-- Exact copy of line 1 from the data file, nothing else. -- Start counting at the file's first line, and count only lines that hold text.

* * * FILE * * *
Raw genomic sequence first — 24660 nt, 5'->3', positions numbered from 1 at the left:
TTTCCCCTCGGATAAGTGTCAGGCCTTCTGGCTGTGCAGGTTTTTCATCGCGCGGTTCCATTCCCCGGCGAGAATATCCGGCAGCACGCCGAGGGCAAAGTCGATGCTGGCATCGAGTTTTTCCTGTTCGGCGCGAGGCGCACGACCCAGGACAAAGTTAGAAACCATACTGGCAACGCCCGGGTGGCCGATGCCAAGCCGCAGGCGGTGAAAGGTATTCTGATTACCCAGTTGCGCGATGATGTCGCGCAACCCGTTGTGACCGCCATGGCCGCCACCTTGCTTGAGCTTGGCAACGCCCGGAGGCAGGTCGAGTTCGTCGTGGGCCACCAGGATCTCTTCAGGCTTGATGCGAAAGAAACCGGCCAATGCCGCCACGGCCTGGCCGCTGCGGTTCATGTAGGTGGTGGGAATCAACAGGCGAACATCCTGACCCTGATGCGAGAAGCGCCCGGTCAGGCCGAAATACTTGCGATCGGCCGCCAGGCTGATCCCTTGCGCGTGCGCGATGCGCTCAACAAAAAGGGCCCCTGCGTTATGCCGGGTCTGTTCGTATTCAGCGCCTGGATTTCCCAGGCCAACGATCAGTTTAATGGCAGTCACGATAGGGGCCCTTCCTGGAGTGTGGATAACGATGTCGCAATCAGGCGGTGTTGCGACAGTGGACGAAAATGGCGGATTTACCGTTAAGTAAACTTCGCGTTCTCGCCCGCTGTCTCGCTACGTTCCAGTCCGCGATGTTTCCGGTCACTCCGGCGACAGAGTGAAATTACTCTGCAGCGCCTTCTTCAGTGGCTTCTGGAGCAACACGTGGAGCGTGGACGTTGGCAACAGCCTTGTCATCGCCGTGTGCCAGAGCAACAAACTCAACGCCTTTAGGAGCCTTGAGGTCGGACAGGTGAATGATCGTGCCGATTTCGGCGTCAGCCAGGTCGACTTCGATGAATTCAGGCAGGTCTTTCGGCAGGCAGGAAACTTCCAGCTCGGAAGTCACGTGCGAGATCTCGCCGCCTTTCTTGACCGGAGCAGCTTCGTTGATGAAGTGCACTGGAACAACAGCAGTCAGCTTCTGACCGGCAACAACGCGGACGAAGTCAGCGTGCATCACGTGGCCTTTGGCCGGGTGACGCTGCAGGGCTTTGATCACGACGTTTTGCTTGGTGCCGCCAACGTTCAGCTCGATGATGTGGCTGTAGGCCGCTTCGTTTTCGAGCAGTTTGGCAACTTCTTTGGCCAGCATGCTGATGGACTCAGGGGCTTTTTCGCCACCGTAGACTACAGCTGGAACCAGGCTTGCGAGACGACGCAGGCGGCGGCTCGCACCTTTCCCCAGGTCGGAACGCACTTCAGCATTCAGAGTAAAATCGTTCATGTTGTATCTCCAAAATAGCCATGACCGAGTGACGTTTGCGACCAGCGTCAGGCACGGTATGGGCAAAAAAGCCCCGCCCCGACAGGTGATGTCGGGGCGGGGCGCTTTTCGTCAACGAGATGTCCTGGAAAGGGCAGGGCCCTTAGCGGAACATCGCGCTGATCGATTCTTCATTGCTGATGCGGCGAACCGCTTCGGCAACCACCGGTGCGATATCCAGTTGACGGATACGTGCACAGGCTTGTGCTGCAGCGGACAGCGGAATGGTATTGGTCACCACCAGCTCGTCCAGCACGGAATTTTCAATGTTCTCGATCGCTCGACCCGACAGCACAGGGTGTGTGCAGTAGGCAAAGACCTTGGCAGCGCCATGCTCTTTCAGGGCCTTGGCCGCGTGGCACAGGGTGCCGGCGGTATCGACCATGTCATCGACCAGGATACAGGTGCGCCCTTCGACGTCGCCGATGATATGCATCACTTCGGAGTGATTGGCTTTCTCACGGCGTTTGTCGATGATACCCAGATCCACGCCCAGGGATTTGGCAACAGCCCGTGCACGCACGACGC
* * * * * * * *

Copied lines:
Raw genomic sequence first — 24660 nt, 5'->3', positions numbered from 1 at the left: